Interview with a Vampire Candidate

 

 

When the Wall Street Journal reported that giving the blood of young mice to old mice has a rejuvenating effect. The old mice, according to a study from Stanford University and the University of California, improved memory and the ability to learn. Similarly, a Harvard University study reports giving old mice certain proteins improved brain and exercise capabilities and reversed “the effects of aging on the heart.”

Since it seems unlikely researchers are out to improve the lives of geriatric rodents, one must conclude, and WSJ briefly touches on this, scientists hope one day to test this theory on humans.

A close friend sent this news report around via email. One respondent asked, if you could be a vampire, would you? Unsurprisingly, my friend said he has thought about this before. His answer: “A definite maybe.”

That got us talking about what it takes to be a vampire. My concern was the bloody mess of killing people—that and the whole morality of the matter. Yet my friend maintains his particular undeadness would not involve murder—fraud maybe, but not murder. Unlike those discipline-challenged creatures of the night seeking weak and unwitting victims, usually women, he theorizes he would be very much an Anne Rice-like incarnation. In other words, he would BK_Interviewmaintain his human character traits, those of a non-murderous misanthrope who would go about collecting remarkable antiques and, knowing him, make wise investments. His wealth, he speculates, would sustain his ability to buy donated blood. Awkwardly at 213 years old, he would also have trouble getting a passport to travel the world to gather these fabulous treasures, hence the fraud.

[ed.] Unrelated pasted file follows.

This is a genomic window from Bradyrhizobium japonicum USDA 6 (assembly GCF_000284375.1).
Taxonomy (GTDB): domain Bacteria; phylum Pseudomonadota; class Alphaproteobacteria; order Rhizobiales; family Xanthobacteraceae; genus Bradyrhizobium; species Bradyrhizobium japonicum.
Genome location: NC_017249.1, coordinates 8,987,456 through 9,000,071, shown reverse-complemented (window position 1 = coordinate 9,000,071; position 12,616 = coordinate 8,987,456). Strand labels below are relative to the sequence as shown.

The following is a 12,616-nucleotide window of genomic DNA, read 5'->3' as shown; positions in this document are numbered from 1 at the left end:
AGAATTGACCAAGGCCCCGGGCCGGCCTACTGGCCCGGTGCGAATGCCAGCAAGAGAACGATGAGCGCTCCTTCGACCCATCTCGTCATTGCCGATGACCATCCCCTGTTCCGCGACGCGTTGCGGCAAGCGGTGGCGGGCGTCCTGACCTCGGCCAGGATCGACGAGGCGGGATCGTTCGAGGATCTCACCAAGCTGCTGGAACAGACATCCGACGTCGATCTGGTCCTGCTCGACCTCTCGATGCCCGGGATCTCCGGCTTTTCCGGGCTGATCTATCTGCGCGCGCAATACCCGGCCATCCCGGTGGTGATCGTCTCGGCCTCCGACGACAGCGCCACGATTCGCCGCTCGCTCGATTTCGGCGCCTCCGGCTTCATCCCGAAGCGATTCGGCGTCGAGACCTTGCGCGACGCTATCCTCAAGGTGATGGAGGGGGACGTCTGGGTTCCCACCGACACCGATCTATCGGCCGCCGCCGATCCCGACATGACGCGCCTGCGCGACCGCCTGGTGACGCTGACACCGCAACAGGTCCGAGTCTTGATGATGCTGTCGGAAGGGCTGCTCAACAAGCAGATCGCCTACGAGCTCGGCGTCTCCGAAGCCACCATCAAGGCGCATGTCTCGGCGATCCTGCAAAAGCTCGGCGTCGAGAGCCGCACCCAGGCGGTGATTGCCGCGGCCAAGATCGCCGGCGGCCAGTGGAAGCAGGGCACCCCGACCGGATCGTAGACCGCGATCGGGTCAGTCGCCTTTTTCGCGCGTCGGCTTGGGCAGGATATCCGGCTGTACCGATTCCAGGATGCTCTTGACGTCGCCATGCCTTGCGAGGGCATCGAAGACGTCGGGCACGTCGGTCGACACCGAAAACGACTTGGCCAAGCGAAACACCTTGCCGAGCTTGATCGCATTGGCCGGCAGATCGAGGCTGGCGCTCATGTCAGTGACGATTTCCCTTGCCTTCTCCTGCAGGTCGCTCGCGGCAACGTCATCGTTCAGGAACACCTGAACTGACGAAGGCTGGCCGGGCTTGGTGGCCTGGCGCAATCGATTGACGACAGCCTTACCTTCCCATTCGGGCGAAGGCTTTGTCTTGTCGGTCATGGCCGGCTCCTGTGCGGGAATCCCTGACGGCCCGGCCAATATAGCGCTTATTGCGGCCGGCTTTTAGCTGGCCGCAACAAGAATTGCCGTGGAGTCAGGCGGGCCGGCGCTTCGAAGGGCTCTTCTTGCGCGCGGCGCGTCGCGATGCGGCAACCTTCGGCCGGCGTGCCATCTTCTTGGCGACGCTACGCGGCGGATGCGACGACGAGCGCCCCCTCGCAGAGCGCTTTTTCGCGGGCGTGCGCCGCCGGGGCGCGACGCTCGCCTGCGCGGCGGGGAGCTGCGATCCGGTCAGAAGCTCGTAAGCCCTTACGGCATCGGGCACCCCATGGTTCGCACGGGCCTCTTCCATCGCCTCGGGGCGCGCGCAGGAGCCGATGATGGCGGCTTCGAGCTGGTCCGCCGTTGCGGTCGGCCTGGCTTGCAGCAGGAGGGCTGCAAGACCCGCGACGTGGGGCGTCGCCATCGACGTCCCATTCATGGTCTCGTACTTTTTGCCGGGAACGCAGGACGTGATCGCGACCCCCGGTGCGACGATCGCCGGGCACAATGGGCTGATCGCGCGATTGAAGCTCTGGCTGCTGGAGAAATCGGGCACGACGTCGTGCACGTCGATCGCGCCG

Well, we know how these sorts of things just brew all kinds of questions in my mind. For instance, if the traits that would change for my friend in his Anne Rice-created state of immortality were his lack of ability to die, thirst for erythrocytes, lack of reflection and shadow, intolerance to sunlight, shape-shifting abilities, increased strength, and his inability to eat at the Bucharest Grill (read: he must avoid garlic), then what character-traits might change if an old woman received blood transfusions or targeted protein injections from the young in an effort to reverse the effects of aging? Would she be the same old gal who loves French cuisine and British literature? Or would she garner a taste for something younger, racier?

If you lost mobility and suffered from increasing bouts of memory loss and suddenly found yourself able to run a few laps without coughing up a lung or relocated the wallet you misplaced two years ago, then you certainly are not going to be the same person. You are going to change. Markedly? Good question. For the better? Let’s hope so.

TwentyThirty

Have you read the “Twenty Thirty: The Real Story of What Happens to America” by Albert Brooks (the actor starred in “Broadcast News,” my favorite “Defending Your Life,” and most recently “Drive”)? The novel is a frightening tale of a time in the not-so-distant future when the young hate the old and show it in increasingly caustic, cruel ways. Why? Because the old, they argue, bleed the world’s resources dry by not dying. The novel becomes more fear provoking as science proves itself a formidable storyteller.

Am I suggesting researchers sit in their labs and find out how to make scratch-and-sniff television a reality rather than looking for cures to the great mind suck Alzheimer’s disease or the blood-curdling numbers of cancers and autoimmune diseases? Not at all, I’m just saying “Wow.”

© Leslie Green and Wildemere Publishing LLC [2014].

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